UNO May 2016

Digital transformation in Public Administration



In February 2015, the then prime minister stated that “the administration of the future will be digital or simply will not exist.” (( Although the phrase may seem obvious, it could be interpreted either as an opportunity or a threat. Let us analyze it in detail.


To say we will have to wait for the future to see a digital administration is tantamount to recognizing that the administration today fails to comply with current regulations, at least since the entry into force of Law 11/2007 on citizens’ electronic access to public services.

Law 11/2007 recognizes the right of citizens to interact electronically with public administrations, as well as the obligation of the latter to guarantee that right. At the time of its adoption, it was even said that this was the first new right granted in Spain since the Constitution.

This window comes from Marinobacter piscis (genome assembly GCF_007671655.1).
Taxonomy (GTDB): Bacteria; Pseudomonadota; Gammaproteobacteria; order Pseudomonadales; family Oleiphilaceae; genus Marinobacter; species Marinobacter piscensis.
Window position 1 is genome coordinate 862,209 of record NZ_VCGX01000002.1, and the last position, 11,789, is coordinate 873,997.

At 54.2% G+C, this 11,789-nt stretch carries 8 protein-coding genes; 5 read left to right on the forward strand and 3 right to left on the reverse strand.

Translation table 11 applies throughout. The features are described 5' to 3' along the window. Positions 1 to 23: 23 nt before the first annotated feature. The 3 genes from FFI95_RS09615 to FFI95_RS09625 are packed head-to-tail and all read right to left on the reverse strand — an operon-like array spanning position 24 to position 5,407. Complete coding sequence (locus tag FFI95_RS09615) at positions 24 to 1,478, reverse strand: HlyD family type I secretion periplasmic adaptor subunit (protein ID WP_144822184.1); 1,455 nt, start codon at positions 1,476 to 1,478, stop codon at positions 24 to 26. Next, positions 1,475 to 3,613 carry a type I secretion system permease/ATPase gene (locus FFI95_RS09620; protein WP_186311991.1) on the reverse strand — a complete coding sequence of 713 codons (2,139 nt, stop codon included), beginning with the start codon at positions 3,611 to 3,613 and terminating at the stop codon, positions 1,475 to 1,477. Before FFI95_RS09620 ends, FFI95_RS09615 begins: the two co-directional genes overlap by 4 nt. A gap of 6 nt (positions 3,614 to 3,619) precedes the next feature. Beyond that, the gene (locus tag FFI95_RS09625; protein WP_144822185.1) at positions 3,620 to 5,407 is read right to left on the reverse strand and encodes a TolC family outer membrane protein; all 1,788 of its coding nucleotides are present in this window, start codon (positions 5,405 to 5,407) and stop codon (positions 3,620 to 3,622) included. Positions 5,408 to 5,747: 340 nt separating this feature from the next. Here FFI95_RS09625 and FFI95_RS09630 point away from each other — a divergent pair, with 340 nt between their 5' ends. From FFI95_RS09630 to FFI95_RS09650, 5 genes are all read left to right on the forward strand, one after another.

While recognizing substantial advances in the development of the Electronic Administration, the fact is that this right has not come into effect. At a time when almost any citizen has got into the habit of consuming information and services digitally, the experience of electronic procedures is still limited to a few official transactions. Successful experiences go hand-in-hand with a number of well-designed processes but, above all, with cases in which digital channels are obligatory.

The change involves redesigning all service processes based on the needs and experiences of users in a state of constant adaptation

Curiously enough, the greatest progress has not occurred in internal procedures. In February 2016, we witnessed the struggle by the Minister of Justice in office to ensure the system of electronic communications in the judiciary, known as Lexnet, was not abandoned. (( The resistance is formidable.


Law 11/2007 will lose effect October of this year, thanks to the entry into force of two new laws: Law 39/2015 on the Common Administrative Procedure of Public Administrations and Law 40/2015 on the Legal Regime of the Public Sector. In addition, approval has been given to the plan for the Digital Transformation of the General Administration of the State and its Public Bodies, which is accompanied by other regional and local plans. It is time, then, to renew our optimism.